On Mother’s Day

One of the first things that children learn is to label the people (especially adults) in their lives.

Mum and Dad.

Aunt and Uncle.

And even as our world broadens and we meet more people, some related to us and some not, these four terms of address remain our most frequently used ones.

But do we ever learn what these terms really mean?

Do we ever teach our children more than simply which biological relative is entitled to which label?

Do we ever teach our children about the kind of roles and responsibilities each label entails? 

Continue reading “On Mother’s Day”

This Is What “13 Reasons Why” Really Teaches Us

If, like me, you have not finished watching the Netflix Original “13 Reasons Why” because you found the themes too confronting, the main character rather self-centred and most of the scenes overly dramatic, I will spare you thirteen precious hours of your life and tell you how the series ends: Clay Jensen realises that he could have prevented Hannah Baker’s suicide if he had only been brave enough to admit his feelings for her.

What a ridiculous notion, would you not agree? 

And yet, on second thoughts, the author may have a point. Continue reading “This Is What “13 Reasons Why” Really Teaches Us”

To All Struggling Students: On Faith and Studying

There has been many a book written and many a sermon served on the connection between spirituality and family life, in particular marriage and child-rearing. Motherhood is celebrated in many religions and marriage is presented as an essential to living a wholesome life. But what about those of us, who are too grown to be submitted to our parents’ will, but too young to have children to submit to our own will?

Is this season any less holy than any other season? In other words, is this time of our lives any easier or less difficult than other times?

Continue reading “To All Struggling Students: On Faith and Studying”

A Perfectionist’s Guide To Capsule Wardrobes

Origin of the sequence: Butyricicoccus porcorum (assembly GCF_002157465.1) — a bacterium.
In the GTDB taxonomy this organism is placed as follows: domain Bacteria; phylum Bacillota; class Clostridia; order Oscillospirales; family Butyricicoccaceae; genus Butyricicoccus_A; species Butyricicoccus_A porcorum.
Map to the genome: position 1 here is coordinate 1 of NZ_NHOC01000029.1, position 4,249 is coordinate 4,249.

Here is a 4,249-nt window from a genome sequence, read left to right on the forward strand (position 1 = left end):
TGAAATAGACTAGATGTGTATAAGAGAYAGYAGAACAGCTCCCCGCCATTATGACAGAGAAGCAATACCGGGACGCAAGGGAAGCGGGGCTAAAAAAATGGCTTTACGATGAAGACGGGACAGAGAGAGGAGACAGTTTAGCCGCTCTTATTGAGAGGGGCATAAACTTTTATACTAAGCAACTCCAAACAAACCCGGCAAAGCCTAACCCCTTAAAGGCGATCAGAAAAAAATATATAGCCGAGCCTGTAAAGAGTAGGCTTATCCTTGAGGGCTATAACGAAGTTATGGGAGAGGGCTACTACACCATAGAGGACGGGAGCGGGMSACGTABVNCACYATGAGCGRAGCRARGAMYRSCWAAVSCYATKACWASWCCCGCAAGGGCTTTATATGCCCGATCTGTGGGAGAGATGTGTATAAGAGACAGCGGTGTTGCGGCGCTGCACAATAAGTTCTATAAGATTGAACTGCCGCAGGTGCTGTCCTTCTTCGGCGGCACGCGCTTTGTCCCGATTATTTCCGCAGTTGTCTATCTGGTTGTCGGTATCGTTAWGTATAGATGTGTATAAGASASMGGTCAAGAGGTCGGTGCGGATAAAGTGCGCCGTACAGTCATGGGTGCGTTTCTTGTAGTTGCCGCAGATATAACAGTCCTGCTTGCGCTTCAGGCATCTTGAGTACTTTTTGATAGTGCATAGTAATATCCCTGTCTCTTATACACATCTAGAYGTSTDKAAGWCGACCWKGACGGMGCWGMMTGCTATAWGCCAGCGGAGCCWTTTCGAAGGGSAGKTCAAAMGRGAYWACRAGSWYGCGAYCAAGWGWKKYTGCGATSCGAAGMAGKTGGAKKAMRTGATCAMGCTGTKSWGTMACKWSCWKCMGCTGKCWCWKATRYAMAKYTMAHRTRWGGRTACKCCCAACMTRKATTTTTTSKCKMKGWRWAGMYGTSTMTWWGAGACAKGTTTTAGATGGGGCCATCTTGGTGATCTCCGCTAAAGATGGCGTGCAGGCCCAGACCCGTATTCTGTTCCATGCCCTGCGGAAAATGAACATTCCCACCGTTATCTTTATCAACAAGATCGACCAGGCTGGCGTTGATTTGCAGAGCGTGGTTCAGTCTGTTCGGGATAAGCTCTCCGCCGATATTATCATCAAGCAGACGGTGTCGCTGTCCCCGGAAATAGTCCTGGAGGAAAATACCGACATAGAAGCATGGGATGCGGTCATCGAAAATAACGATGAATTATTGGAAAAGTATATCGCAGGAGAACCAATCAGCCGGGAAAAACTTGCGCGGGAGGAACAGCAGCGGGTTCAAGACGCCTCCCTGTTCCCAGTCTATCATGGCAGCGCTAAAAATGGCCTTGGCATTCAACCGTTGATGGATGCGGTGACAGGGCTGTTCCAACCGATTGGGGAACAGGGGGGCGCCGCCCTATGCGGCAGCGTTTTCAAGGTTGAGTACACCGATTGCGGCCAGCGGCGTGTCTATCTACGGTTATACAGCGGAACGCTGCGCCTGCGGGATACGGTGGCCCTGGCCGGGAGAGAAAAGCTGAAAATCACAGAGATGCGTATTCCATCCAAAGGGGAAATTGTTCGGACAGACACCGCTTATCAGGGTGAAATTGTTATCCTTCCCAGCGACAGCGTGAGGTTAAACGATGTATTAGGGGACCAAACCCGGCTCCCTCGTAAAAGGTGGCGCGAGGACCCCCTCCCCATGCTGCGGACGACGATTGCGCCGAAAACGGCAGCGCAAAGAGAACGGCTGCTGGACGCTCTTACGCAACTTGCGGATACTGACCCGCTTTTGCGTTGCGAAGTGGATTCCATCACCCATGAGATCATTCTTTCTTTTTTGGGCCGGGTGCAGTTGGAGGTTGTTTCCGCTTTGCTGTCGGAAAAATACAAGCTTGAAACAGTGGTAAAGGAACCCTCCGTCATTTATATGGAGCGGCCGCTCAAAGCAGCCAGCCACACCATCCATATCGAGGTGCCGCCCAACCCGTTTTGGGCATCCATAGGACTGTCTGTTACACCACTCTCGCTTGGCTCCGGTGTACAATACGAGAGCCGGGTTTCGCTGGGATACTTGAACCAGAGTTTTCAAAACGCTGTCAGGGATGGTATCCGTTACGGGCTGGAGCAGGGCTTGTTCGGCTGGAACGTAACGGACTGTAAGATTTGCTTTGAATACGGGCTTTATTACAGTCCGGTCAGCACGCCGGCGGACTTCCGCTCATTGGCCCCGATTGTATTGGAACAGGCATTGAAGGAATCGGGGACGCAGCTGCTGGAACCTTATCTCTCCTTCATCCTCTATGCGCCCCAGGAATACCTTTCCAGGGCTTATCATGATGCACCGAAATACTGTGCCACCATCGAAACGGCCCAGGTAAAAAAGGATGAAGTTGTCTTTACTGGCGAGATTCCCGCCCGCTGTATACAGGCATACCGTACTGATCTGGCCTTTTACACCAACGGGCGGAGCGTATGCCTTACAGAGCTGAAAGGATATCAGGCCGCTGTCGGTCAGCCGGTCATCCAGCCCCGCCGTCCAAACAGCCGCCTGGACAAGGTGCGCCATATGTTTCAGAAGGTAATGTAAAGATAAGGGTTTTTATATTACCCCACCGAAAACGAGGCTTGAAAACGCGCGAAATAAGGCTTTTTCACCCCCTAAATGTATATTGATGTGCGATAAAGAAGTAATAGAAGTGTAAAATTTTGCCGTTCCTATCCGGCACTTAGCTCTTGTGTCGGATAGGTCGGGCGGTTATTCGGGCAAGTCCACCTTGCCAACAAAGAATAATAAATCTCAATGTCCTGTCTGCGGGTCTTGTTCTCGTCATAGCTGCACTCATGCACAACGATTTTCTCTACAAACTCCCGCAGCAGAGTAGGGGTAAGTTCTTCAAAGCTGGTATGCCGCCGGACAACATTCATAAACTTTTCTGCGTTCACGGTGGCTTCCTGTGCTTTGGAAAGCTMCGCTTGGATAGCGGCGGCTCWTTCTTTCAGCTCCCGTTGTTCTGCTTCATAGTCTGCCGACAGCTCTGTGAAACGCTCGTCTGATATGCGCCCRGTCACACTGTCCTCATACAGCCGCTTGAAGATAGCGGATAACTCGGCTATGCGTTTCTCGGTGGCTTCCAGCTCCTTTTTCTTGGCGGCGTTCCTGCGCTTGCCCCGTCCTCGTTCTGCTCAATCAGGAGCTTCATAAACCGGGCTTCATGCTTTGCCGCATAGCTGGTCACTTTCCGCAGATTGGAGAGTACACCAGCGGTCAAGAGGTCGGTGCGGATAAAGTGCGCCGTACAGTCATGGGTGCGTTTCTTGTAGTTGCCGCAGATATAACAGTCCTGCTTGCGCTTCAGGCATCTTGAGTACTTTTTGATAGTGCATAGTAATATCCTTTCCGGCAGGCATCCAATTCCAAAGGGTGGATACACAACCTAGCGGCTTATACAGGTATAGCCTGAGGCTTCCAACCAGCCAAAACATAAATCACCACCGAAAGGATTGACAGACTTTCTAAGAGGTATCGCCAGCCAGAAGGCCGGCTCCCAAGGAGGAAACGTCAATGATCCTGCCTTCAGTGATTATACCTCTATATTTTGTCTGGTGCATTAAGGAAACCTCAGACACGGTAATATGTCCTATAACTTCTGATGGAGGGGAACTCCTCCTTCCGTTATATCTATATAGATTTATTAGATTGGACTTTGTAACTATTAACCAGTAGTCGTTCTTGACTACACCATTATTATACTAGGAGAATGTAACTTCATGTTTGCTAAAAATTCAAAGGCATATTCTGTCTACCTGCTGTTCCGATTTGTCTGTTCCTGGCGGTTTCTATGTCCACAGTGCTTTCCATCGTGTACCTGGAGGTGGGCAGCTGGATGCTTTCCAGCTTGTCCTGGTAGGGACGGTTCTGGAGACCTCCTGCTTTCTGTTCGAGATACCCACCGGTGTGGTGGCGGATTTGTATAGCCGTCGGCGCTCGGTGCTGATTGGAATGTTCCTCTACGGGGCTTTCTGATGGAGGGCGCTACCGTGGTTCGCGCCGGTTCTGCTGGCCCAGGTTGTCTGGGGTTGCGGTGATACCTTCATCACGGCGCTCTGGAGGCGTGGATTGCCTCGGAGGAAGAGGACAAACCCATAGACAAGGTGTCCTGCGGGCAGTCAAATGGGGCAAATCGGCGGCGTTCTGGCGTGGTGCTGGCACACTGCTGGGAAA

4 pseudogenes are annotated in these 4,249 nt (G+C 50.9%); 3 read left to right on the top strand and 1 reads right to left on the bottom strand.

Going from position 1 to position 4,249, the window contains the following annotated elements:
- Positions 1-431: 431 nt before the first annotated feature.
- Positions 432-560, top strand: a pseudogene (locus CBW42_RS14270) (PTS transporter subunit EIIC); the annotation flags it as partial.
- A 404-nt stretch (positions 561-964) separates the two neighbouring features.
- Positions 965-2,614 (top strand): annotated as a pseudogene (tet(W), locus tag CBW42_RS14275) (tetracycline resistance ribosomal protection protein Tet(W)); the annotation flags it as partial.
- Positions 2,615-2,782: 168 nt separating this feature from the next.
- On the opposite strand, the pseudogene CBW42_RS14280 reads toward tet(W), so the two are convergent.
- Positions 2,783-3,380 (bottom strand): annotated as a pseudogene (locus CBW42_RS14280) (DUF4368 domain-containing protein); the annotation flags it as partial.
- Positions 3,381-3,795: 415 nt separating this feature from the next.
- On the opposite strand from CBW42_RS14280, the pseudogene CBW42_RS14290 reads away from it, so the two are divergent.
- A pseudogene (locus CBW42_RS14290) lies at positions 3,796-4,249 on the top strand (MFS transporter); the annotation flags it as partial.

I came across the idea of a capsule wardrobe a few years ago and I have fallen in love with it (as well as the idea of minimalism in general) since then.

Eliminating the unnecessary clutter in our lives (both literal and metaphorical) to create room for the important stuff that we always seem too busy for? Yes, please!

Creating 20 outfits for all kinds of occasions, while owning 20 pieces of clothing? Teach me your ways!

After reading a bunch of different blogs, I have been able to considerably downsize my wardrobe. However, there is one thing that the perfectionist in me has had to accept (but not after a fair share of mental warfare). Continue reading “A Perfectionist’s Guide To Capsule Wardrobes”

Why We Should Celebrate International Women’s Day

I grew up in culture that celebrates International Women’s Day. And I mean really celebrates it: flowers, chocolates and cliché online greeting cards included. 

You see, “8th March” (as this occasion is known in Russian) is the Communists’ answer to Valentine’s Day.

And even though I am immensely grateful that the Communist era with its countless infringements of humans rights has passed, I am glad that “8th March” has outlived the Soviet Union and continues to be celebrated across the former Eastern Bloc. It is one of the very few things that the Communists got right and, in fact, I wish that the West would learn from them.  Continue reading “Why We Should Celebrate International Women’s Day”

Short Story: A Different Imagination

For as long as I can remember, there have always been two frames of photographs in our living room. The large one contains many different photos of many different relatives at many different times. (My parents believed that I should know the names and faces of my relatives, even though it is unlikely that I will ever meet most of them; as a little girl, held in my mother’s arms so that I could see the photographs, I could name the relatives pictured, while my father recorded the scene on a rented video camera.) The smaller frame contains a photograph of my mother’s grandmother. It hangs below the larger frame, as Belarusian superstition dictates that photographs of deceased individuals should be placed lowest. The palm-sized square photograph has flown with us across the oceans and the deserts to Australia. Every morning when I walk into the living room, it is there on the mantle piece, reminding me that somewhere, in a land I can only imagine, there lived a woman, whom I would have liked to have met before she passed away. Continue reading “Short Story: A Different Imagination”